The infection of Opportunistic with mucormycosis is a rare and frequently fatal complication of the recurrent ketoacidosis, implying the respiratory zone and the sinos with the erosion in the brain (l2).
diabetic.mig29here.com /diabetic-ketoacidosis.htm   (3143 words)

  
 Diabetic Ketoacidosis Information on Healthline
Diabetic ketoacidosis is a dangerous complication of diabetes mellitus in which the chemical balance of the body becomes far too acidic.
Diabetes mellitus is the disease resulting from the inability of the body to produce or respond properly to insulin, required by the body to convert glucose to energy.
DKA is most commonly seen in individuals with type I diabetes, under 19 years of age and is usually caused by the interruption of their insulin treatment or by acute infection or trauma.
www.healthline.com /galecontent/diabetic-ketoacidosis   (982 words)

  
 Diabetic Ketoacidosis (DKA)   (Site not responding. Last check: 2007-10-22)
Diabetic ketoacidosis (DKA) is a life-threatening condition that develops when cells in the body are unable to get the sugar (glucose) they need for energy, such as when you have diabetes and do not take enough insulin.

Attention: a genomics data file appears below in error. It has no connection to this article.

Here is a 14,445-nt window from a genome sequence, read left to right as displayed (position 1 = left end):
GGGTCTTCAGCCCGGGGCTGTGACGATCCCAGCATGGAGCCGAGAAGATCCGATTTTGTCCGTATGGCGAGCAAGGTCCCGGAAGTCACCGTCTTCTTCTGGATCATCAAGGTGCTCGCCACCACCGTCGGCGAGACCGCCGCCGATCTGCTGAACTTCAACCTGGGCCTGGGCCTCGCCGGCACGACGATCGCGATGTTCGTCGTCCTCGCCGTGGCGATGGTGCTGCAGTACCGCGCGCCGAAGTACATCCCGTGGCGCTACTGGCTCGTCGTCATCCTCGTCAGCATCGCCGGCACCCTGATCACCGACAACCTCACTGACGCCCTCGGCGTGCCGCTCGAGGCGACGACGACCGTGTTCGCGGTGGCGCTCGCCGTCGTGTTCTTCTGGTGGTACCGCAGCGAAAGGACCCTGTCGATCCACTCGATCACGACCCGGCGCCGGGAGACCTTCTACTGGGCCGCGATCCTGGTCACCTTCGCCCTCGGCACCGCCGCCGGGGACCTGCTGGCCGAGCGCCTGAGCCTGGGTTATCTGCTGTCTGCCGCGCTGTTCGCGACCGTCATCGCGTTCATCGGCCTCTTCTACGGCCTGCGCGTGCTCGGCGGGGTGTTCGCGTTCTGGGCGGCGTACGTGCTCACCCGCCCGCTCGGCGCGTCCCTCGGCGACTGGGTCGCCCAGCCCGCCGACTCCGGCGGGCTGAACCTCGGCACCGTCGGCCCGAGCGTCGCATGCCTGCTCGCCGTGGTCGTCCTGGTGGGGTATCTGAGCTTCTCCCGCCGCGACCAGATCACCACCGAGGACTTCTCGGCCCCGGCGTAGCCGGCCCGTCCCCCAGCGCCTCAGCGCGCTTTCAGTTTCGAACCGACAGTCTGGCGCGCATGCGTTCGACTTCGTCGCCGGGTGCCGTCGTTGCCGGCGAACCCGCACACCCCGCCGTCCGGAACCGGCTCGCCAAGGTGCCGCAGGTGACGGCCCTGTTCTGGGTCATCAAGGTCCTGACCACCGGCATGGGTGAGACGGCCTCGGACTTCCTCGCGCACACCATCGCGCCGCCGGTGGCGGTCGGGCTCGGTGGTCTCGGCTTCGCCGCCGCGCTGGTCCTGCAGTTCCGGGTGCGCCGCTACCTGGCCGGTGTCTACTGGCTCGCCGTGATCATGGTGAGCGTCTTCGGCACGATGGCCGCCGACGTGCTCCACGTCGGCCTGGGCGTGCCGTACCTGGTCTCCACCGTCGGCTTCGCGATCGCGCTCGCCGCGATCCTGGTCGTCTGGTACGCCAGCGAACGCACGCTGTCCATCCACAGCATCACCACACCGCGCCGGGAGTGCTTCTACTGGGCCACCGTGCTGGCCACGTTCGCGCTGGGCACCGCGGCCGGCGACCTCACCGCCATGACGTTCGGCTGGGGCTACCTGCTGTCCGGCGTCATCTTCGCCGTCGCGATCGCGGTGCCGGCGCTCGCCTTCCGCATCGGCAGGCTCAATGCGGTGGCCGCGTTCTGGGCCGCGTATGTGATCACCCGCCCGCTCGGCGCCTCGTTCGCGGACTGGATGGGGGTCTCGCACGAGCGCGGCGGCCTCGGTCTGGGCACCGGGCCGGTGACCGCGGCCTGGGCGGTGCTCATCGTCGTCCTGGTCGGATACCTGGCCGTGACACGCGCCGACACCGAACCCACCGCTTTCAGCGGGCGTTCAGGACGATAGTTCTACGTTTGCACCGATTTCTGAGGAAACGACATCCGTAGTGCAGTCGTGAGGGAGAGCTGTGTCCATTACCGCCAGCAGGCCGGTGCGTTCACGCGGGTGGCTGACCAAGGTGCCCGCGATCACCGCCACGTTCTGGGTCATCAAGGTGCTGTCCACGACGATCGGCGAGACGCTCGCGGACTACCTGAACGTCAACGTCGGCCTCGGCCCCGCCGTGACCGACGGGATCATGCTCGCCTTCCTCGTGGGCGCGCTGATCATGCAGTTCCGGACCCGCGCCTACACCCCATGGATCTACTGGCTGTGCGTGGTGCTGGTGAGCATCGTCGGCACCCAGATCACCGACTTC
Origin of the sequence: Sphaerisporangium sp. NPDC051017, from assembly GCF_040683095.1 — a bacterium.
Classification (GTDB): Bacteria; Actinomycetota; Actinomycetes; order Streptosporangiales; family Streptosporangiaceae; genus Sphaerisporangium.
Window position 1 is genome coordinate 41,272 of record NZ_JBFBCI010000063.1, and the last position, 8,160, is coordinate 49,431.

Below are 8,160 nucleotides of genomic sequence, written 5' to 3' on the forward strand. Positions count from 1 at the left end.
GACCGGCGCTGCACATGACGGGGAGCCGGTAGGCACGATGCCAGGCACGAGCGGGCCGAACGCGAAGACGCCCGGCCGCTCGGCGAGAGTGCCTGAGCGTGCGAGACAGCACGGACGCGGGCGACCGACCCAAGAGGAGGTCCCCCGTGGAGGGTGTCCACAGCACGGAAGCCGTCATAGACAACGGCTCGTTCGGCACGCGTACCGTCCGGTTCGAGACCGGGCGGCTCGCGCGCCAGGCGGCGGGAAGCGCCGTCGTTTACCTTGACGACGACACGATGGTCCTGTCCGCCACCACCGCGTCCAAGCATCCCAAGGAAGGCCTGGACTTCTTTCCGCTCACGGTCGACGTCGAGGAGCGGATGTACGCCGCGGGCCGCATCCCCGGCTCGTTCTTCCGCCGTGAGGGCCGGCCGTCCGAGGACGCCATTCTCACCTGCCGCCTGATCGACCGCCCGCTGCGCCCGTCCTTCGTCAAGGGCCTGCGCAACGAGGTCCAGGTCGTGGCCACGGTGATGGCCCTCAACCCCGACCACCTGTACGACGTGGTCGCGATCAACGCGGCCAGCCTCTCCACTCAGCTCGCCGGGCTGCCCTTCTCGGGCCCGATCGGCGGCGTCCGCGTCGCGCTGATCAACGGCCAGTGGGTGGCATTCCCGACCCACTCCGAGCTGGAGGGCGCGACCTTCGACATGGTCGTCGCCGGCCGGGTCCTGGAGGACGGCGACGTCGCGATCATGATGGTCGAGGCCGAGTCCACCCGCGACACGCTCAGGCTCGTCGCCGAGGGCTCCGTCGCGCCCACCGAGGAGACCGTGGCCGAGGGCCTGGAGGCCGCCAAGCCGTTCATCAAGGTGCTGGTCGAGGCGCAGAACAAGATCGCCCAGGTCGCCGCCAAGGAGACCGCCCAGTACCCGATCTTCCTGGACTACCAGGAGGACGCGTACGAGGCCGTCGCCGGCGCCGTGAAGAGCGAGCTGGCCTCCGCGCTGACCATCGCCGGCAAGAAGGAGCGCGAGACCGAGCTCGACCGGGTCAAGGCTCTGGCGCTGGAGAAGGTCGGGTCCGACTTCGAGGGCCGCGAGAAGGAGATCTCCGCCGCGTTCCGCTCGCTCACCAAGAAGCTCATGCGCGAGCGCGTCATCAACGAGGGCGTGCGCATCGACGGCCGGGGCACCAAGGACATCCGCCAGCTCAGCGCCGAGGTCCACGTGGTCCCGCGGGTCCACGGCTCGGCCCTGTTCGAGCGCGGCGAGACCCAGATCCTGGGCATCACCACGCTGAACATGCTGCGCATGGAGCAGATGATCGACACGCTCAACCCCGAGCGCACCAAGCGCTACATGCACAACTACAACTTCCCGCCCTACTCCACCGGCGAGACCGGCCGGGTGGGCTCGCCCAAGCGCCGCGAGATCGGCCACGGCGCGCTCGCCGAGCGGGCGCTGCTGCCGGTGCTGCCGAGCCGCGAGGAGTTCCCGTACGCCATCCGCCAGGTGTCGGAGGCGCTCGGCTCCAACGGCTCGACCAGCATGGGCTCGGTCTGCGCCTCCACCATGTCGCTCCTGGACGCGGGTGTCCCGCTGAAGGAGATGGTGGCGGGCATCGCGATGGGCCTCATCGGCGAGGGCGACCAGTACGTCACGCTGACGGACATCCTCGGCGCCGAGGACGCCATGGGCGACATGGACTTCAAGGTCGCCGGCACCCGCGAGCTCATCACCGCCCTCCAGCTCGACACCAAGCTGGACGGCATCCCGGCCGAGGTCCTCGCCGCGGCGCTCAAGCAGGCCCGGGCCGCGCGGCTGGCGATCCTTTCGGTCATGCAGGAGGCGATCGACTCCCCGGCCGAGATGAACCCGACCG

Ketoacidosis can be caused by not taking enough insulin, having a severe infection or other illness, becoming severely dehydrated, or some combination of these factors.
When diabetic ketoacidosis is severe, you may have difficulty breathing, your brain may swell (cerebral edema), and there is a risk of coma and even death.
www.bcbswny.com /kbase/topic/special/aa21118spec/sec1.htm   (349 words)

  
 Encyclopedia :: encyclopedia : Diabetic ketoacidosis   (Site not responding. Last check: 2007-10-22)
Diabetic ketoacidosis (DKA) is one consequence of severe, out-of-control diabetes mellitus (chronic high blood sugar, or hyperglycemia).
In a diabetes sufferer, DKA begins with a physiologic stress that causes release of catecholamines, glucagon, and cortisol.
In about a quarter of young people who develop type 1 diabetes, the insulin deficiency and hyperglycemia lead to ketoacidosis before the disease is recognized and treated.
www.hallencyclopedia.com /Diabetic_ketoacidosis   (1029 words)

  
 Diabetic Ketoacidosis
Diabetic ketoacidosis is a medical emergency in which high blood sugar and low insulin levels cause life-threatening symptoms that can lead to coma.